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Are there any letters/numbers that should be avoided in an ID? [Resolved]

For example, an image upload site that gives you a 5 digit ID for your file (

Should any letters/digits not be used in the final ID, to make it easier for people to read and share links (without copy and paste)?

Should I avoid i, I, l or 1? How about O or 0? In the URL bar in Chrome, 0 doesn't have a line through it, and I (uppercase i) and l (lowercase L) look different, but I'm not sure about other browsers, devices, screens, etc.. for example in this post, uppercase I and lowercase L look the same.

Question Credit: cantsay
Question Reference
Asked July 11, 2019
Posted Under: UI UX
6 Answers

What you are referring to are called Ambiguous characters since they seem similar to certain numbers.

You can get the list of those characters from this C code file on Pwgen.

If you are not comfortable reading C code, the characters and the corresponding confusing numerals (and letters) are

B = 8
G = 6
I = 1 = l (lowercase L)
O = 0
Q = D
S = 5 
Z = 2

All of this said, I strongly recommend choosing a font which will enhance the legibility of your text as that would help ensure the confusion is relatively lesser. The factors to choose the correct font would involve

  1. Fixed width: For picking out random numbers/letters, fixed width helps tremendously, since the kerning isn't changing as you move across the font.

  2. Use a font with separate 0/O looks - those definitely mess people up. Look for other letter/number combinations that are similar. Potentially, leave 0/O out of the mix just for this reason.

  3. Choose a font with subtle serifs and weight changes.

Here is an article worth checking out about font legiblity

I also recommend reading this interesting article on the UX coupon codes which has a couple of inputs on how to remove ambiguity. To quote the article

Solution 1: Deal with ambiguity If you are worried about the distinction between O0, 1Il, 8B, or any other combinations, treat them as the same character!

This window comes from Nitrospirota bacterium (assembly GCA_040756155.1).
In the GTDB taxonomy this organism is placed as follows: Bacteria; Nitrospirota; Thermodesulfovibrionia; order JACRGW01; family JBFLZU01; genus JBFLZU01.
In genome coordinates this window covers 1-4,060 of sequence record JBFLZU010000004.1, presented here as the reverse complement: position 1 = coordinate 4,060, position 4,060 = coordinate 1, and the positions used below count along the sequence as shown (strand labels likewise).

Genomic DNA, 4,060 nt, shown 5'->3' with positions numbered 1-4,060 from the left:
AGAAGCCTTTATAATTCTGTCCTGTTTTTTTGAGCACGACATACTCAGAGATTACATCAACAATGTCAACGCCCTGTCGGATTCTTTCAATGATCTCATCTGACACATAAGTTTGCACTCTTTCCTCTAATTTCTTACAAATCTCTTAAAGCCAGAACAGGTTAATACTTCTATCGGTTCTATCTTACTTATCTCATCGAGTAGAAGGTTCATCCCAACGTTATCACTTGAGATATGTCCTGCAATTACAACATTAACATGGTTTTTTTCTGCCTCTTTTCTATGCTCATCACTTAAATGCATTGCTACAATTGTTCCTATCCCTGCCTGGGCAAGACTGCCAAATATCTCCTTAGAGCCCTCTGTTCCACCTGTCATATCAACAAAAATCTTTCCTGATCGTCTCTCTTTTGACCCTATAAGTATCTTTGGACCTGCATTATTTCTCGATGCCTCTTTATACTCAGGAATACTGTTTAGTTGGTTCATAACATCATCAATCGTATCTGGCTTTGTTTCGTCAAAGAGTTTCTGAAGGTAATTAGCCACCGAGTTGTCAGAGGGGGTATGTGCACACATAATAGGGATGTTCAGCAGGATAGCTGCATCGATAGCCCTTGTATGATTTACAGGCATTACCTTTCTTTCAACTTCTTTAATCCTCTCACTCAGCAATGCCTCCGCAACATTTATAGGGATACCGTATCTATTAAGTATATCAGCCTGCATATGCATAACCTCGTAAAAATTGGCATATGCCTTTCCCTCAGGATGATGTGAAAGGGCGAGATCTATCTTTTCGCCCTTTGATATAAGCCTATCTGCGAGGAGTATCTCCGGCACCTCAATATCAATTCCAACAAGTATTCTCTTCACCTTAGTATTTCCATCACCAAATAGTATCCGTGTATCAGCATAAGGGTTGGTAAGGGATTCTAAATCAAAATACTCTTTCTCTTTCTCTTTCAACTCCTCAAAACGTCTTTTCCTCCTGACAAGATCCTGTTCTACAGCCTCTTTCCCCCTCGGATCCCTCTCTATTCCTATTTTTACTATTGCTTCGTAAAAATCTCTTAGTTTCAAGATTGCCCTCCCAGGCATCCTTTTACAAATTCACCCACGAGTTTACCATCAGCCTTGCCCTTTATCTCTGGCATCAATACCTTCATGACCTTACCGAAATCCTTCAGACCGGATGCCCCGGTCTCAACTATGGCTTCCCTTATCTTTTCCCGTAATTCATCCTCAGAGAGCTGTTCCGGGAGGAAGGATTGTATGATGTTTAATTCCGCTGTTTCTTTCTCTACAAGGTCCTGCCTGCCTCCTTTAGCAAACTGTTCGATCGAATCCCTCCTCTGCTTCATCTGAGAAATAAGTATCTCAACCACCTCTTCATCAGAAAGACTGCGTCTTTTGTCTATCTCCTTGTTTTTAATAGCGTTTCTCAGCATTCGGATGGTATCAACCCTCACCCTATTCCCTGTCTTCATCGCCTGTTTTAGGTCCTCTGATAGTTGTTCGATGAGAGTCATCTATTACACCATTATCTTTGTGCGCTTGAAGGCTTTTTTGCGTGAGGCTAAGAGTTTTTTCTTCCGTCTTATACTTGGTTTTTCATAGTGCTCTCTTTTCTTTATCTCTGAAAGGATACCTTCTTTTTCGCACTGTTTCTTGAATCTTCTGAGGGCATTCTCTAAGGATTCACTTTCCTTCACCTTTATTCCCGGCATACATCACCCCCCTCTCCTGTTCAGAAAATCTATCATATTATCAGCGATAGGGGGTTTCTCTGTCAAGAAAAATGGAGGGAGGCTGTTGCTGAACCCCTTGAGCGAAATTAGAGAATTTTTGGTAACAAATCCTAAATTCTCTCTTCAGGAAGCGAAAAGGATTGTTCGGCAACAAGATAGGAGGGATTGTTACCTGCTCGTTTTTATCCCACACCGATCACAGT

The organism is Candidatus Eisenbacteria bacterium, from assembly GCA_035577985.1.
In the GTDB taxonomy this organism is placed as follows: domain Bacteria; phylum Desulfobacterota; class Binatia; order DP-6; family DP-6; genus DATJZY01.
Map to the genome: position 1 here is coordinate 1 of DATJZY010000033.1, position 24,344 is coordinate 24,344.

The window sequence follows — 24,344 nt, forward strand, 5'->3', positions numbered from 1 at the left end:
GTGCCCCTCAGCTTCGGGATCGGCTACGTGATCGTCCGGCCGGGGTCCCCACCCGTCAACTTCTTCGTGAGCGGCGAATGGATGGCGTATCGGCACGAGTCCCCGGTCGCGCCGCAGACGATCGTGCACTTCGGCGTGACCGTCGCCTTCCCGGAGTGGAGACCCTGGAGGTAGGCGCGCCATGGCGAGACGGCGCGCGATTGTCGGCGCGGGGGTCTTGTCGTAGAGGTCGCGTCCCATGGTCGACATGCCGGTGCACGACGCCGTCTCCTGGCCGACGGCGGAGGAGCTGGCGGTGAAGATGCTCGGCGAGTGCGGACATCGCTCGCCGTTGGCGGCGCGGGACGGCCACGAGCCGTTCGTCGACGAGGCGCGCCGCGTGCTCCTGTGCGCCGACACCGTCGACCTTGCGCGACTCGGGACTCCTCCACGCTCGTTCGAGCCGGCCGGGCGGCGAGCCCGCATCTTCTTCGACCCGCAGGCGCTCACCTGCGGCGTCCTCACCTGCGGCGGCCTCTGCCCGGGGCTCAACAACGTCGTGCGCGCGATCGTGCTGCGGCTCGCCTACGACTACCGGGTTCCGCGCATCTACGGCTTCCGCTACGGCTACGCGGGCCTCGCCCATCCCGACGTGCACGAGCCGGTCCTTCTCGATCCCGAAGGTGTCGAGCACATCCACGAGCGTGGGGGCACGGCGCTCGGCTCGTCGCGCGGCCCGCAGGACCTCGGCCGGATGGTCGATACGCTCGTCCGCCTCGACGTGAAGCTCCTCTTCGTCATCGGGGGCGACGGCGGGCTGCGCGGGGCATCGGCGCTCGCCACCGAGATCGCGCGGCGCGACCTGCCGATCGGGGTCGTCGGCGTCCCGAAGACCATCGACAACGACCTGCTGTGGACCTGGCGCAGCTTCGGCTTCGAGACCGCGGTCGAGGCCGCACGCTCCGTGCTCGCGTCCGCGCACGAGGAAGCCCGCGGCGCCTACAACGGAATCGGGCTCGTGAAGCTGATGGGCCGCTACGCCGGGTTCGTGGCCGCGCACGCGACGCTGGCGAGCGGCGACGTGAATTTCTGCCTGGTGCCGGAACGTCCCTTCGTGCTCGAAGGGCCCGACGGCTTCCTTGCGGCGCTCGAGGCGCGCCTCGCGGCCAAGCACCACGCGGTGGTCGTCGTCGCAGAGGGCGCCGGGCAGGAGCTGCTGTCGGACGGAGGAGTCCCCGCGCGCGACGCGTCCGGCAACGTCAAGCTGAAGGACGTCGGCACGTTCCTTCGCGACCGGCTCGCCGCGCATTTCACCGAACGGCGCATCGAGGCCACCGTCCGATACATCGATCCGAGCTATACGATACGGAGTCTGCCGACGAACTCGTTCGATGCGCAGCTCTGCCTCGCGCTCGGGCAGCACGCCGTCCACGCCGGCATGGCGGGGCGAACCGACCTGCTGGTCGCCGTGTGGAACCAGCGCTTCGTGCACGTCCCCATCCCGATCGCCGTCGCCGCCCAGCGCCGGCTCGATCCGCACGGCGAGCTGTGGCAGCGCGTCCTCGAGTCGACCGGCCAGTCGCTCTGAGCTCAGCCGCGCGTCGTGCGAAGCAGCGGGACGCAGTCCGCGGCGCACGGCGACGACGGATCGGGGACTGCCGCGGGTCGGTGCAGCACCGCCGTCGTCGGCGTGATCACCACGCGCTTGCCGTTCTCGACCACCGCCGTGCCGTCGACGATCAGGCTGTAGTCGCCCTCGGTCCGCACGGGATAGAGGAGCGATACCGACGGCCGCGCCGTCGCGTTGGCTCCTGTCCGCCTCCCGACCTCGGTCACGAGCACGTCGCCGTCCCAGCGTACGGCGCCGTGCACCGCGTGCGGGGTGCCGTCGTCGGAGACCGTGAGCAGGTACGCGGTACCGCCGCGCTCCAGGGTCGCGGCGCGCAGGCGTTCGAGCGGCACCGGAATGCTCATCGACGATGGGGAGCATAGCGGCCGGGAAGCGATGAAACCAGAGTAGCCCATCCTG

This is what Base32 does. It will standardize on one of the characters above (say the digits 018), and omit the ones are too similar (in this case OIlB).

When you receive input from the user, map the omitted characters to the canonical ones (e.g. replace the letter O with the digit zero). This way, even if the user can't figure it out, it doesn't matter anyways.

Solution 2: Remove all ambiguity Base32 still leaves characters which seem like they may be ambiguous, even if underneath they can't be. For users with a little experience with this, they will still stop to question what they are doing.

Ergo, you can take it a step further and completely remove all characters that could be perceived as ambiguous (e.g. all of 0O1Il8B).

After all, you don't actually need your alphabet size to be a power of two. It is easy enough to convert into arbitrary bases, and you don't need it to be particularly fast either (since this is often coinciding with user input).

credit: Andrew Leach
Answered July 11, 2019

Use uppercase letters and digits only, omitting I, O, 1 and 0. That should be unambiguous enough.

This same issue comes up with car licence plates. In New Zealand, custom plates have up to six characters, which can be any uppercase letter or digit. Foolishly, they allow both O and 0 as well as I and 1. As a result it is often hard to read a licence plate quickly (e.g. B1GB0Y), which seems to defeat the purpose.

I think they should have avoided this by using a single glyph for O and 0, and another single glyph for I and 1.

credit: Bennett McElwee
Answered July 11, 2019

There are indeed a series of characters that usually cause readability issues in some circumstances, depending on typeface used, for instance, or even in captchas because these are being distorted. This includes : - Letters vs digits: hard to tell distorted O from 0, 6 from G and b, 5 from S/s, 2 from Z/z, 1 from l - Digits vs digits: consider 5 with 6, 7 written differently in some countries or confused with 1, … - Letters vs letters: “vv” vs “w”, “cl” vs “d”, “nn” vs “m”, “m” vs “rn” vs “nn”, … - Characters vs clutters: random arcs sometimes introduced as clutters and perceived as confusing as opposed to characters (J vs L vs 7 for instance)

credit: ivandervaeren
Answered July 11, 2019

Depending on your audience it might be safest to avoid using vowels in your ID if users are meant to see this ID. So many bad words are easily removed from accidentaly being part of the ID by removing vowels.

credit: kimg85
Answered July 11, 2019
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